Liina Laas, Head of Expansion for Central and Eastern Europe for the global HR company Deel stresses that in the last three years, since the start of the Covid-19 pandemic, we have experienced tough times, and right now many businesses around the world are laying off a large number of employees, which provides start-ups with new opportunities to hire outstanding talents.

 “It is crystal clear that remote work is here to stay, because top quality talents have no desire to return to the office full-time. In order to recruit and keep the very best personnel, an employer must be flexible. Flexibility is massive advantage. We also see this at Deel: we hire the best - where they live doesn't matter to us. This has helped us to become the fastest growing SaaS (software as a service) business ever,” says Liina Laas.

Four years ago, Deel had 100 employees, it now employs 2,500. “Of course, we're talking about a totally different culture, interaction and communication options, but that's why it's vital for the company's management to firmly believe in the company's values. You should hire people who cherish these values. You should hire happy people who are excited by what they do. Only then can you go the extra mile to achieve your goals. Culture – the code of behaviour, business style and interaction with customers – is the principal driving force behind productivity. It holds the business together, regardless of its size, helps you to manage risks and guarantee process transparency,” explains Liina Laas.

A balance has to be found between work and happiness

According to Kaarel Holm, Co-founder and CEO of the headhunting business MeetFrank, a start-up is like a kid that depends on the engagement and presence of its founder. If employees are not in the office, the company head has to put a lot more energy into building a united team and shared values.

“In my business, 90% of work is done remotely, I'm actually the only person in the office. This is no problem, because the fact that people are physically present in the office is no guarantee that they will work more productively or even work at all. Remote work compels you to work and think more efficiently. However, the switch to full-time remote work often entails more work and less fun interacting with colleagues, because we just don't meet them. Just as we take care to instil the element of joy into our interactions with a child, businesses should also think about how they can generate some additional fun. This can be a little forced - like visiting a distant relative. In private life, friendships evolve naturally, but in remote work it is harder, but definitely worth it,” says Holm.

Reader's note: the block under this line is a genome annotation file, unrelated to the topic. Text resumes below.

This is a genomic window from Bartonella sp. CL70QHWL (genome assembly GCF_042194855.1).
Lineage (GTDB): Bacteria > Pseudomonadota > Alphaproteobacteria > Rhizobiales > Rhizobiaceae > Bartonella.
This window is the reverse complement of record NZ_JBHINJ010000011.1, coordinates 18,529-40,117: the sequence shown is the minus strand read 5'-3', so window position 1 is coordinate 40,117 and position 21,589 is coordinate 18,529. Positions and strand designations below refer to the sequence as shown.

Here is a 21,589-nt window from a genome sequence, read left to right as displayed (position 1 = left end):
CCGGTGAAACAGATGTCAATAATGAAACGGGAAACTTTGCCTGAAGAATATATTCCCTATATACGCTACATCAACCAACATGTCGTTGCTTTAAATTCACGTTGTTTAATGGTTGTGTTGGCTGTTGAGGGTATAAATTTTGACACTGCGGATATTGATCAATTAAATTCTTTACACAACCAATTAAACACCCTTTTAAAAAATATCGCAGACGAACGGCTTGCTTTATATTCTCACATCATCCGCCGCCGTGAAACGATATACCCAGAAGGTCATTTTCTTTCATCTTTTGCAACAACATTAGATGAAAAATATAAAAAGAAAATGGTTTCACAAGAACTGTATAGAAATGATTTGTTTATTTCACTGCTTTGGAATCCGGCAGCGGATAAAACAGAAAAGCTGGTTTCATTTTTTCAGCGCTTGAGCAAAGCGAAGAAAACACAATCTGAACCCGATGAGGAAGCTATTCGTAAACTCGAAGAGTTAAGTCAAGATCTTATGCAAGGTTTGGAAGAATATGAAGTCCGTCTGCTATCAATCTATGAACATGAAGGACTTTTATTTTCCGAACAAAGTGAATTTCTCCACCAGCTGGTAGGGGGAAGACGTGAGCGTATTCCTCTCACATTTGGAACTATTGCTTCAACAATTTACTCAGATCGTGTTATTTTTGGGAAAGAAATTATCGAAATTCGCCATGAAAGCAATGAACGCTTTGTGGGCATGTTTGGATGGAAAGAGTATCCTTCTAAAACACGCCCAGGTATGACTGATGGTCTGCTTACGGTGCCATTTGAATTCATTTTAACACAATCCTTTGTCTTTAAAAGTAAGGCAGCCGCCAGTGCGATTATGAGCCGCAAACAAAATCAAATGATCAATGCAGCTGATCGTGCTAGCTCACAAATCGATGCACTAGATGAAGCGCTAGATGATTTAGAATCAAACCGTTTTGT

Meanwhile, Liina Laas reiterates that this is the perfect time to put technology to good use, for example, by devoting time every week to an online conversation with randomly chosen colleagues or allocating half an hour a week to talking to someone who has just started working for the company. It is no less important for employees to know who to approach when confronted with problems. When people have a shared appreciation of values, cultural differences and different experiences are more likely to help solve problems as opposed to creating them. When everything is as it should be within a business, the company's culture will thrive by itself.

If remote work gives you the chance to work for the world's top companies without requiring you to leave your family, home and country, all that remains is to select a business whose stated values match your own.